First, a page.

3. Read Well.

A congregation that has a few years to get used to hearing Scripture read aloud will learn to anticipate the readings and attend to them carefully. Still, it is helpful to prepare the congregation to listen. Quite often it is the sermon text that is the longest reading. We have learned that a 90-second orientation (no longer) to this reading by the reader invites the congregation and our guests to more careful attention to what is read.

Reading well requires a certain degree of giftedness. Some people read more clearly, more easily, and with greater skill than others. Reading well also requires prayerful preparation. Find your gifted readers and equip them in how to prepare for reading. Show them how to copy and mark up their readings with cues for when to breathe, when to crescendo and decrescendo, when to pick up and slow down the pacing, and which words to give special emphasis. Teach them how to pray for the breath of the Spirit in their reading. Coach them in the use of the microphone, appropriate dress and posture, and how to project their voice and read to the whole room. Remind them to always wait until the room is quiet before beginning to read, and encourage them as they develop their gift and use it to the glory of God.

4. Use dramatic readings.

Narrative readings are particularly susceptible to this approach. The books are out of print, but if you can find copies of The Dramatized Old Testament or The Dramatized New Testament from Baker Books these are great resources. You can also take a reading and divide it into speaking parts yourself. John 4, for example, would require a narrator, Jesus, a Samaritan woman, the disciples, and villagers. Dramatic readings require a rehearsal, and readers will benefit greatly from coaching by someone with gifts or experience in drama. If such a person is not available, a group of readers will also benefit in rehearsal from one or two listeners who offer critical perspective and encouragement.

5. Read congregationally.

Congregational readings are more effective if they are shorter than texts read by a single leader. A congregation may read a section of an epistle quite effectively and even movingly. Psalms may be read responsively or antiphonally—separating male and female voices or dividing the congregation from side to side or front to back. Be creative. Seek excellence, and find new ways to add power and drama to the reading of God’s word.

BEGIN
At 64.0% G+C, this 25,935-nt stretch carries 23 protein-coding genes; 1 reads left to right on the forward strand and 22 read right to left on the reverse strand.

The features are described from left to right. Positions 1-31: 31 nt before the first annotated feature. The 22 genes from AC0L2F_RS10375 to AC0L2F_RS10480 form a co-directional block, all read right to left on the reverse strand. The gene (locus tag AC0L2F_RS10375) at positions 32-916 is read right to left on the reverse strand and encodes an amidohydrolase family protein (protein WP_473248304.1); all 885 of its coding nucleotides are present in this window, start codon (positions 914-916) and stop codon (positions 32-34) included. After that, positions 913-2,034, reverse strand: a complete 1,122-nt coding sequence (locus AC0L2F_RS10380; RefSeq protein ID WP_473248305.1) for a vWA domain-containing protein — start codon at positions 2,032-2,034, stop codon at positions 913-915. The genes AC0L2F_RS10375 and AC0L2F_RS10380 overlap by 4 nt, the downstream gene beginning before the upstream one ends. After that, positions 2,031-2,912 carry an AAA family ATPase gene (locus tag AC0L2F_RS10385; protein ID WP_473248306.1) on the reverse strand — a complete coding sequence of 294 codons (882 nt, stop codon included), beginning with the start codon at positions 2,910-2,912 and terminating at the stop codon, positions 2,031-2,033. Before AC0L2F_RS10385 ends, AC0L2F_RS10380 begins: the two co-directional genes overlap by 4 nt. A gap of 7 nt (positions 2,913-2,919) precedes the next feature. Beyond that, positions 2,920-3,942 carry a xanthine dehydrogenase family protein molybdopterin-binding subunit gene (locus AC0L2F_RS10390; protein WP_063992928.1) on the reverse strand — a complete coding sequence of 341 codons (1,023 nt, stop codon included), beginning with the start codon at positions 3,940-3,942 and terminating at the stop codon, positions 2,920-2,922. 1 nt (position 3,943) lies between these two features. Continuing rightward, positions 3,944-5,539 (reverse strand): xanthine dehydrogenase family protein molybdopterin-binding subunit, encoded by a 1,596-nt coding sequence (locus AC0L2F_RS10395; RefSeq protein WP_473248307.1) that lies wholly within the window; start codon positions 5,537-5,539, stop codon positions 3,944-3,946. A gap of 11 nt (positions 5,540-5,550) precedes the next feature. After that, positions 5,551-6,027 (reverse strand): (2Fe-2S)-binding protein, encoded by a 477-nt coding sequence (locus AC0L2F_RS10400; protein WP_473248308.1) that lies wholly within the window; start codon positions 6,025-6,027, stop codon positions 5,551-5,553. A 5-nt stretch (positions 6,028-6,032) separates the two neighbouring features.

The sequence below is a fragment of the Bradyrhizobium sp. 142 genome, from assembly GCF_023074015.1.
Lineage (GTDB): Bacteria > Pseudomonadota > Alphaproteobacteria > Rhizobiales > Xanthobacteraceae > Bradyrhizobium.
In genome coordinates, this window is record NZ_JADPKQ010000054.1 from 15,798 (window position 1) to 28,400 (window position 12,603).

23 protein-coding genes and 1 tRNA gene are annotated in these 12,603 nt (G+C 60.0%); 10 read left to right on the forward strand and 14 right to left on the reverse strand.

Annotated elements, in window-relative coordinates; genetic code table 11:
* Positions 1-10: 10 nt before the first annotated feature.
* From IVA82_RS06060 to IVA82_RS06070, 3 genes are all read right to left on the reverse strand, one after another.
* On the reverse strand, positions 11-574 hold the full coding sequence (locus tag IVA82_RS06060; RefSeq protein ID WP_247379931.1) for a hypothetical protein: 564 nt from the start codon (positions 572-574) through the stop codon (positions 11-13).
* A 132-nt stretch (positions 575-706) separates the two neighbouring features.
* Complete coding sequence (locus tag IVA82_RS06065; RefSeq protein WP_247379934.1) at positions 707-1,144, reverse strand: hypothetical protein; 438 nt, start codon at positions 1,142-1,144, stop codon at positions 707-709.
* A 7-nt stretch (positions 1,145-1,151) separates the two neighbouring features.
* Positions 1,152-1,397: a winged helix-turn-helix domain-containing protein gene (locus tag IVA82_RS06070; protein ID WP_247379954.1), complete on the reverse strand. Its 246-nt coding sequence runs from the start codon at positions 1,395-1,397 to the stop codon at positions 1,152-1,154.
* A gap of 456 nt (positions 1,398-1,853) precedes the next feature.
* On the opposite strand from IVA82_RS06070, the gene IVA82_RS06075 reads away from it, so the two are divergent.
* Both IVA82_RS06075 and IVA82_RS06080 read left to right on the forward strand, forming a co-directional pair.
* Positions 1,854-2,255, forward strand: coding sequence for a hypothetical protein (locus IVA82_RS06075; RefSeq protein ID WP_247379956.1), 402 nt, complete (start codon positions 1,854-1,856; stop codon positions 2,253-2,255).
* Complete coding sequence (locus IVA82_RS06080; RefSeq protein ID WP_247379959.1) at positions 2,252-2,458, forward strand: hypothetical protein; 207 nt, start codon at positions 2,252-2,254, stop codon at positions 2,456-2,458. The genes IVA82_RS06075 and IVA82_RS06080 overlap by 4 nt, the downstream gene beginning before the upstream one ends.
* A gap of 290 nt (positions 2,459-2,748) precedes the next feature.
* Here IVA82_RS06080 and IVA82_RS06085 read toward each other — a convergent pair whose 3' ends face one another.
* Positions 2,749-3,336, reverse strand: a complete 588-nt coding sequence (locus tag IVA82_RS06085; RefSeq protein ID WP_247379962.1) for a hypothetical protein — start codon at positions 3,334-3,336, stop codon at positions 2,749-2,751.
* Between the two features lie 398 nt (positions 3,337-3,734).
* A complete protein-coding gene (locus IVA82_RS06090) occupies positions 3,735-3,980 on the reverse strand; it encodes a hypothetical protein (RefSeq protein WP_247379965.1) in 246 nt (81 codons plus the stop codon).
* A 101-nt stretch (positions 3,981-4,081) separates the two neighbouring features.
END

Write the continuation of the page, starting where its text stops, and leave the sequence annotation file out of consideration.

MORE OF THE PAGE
Some proposals for worship renewal are controversial. Reading the Bible surely isn’t. While in school I preached at a small congregation northwest of Abilene, a loving spiritual family where there was grace and growth. On Sunday nights their tradition was to read several chapters of the Bible, pray for needs and concerns in the congregation, visit for a while, and go home. This little country church has read through the entire Bible together several times throughout the years. More recently I had the opportunity to worship in a Messianic Jewish synagogue. I was thrilled to share in their passionate celebration and exaltation of Yeshua (Jesus) as Savior and Lord. It was a joy to witness such a vibrant community of the gospel living in continuity with Jewish heritage and tradition. I had no way of knowing how many of their members understand Hebrew (I would guess a small minority, the entire service was in English), but I was deeply impressed by their careful attention during the central act of their Shabbat liturgy, a lengthy reading from the Torah—read in Hebrew!

We can learn from these two congregations that give the story voice through the discipline of public reading of Scripture and that cultivate the habit of listening to the word of God. A serious commitment to reading Scripture aloud in worship (even in English!) will require a period of adjustment. People will feel a degree of disorientation with longer readings and with some of the things they hear. The blessings of this discipline, however, eclipse the challenges, and they are waiting for any congregation to enjoy where reading is aloud.

categoria commentoNo Comments dataNovember 25th, 2013
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Profile photo of Matt DabbsThis author published 1581 posts in this site.
Matt is the preaching minister at the Auburn Church of Christ in Auburn, Alabama. He and Missy have been married 12 years and are raising two wonderful boys, Jonah and Elijah. Matt is passionate about reaching and discipling young adults, small groups, and teaching. Matt is currently the editor and co-owner of Wineskins.org.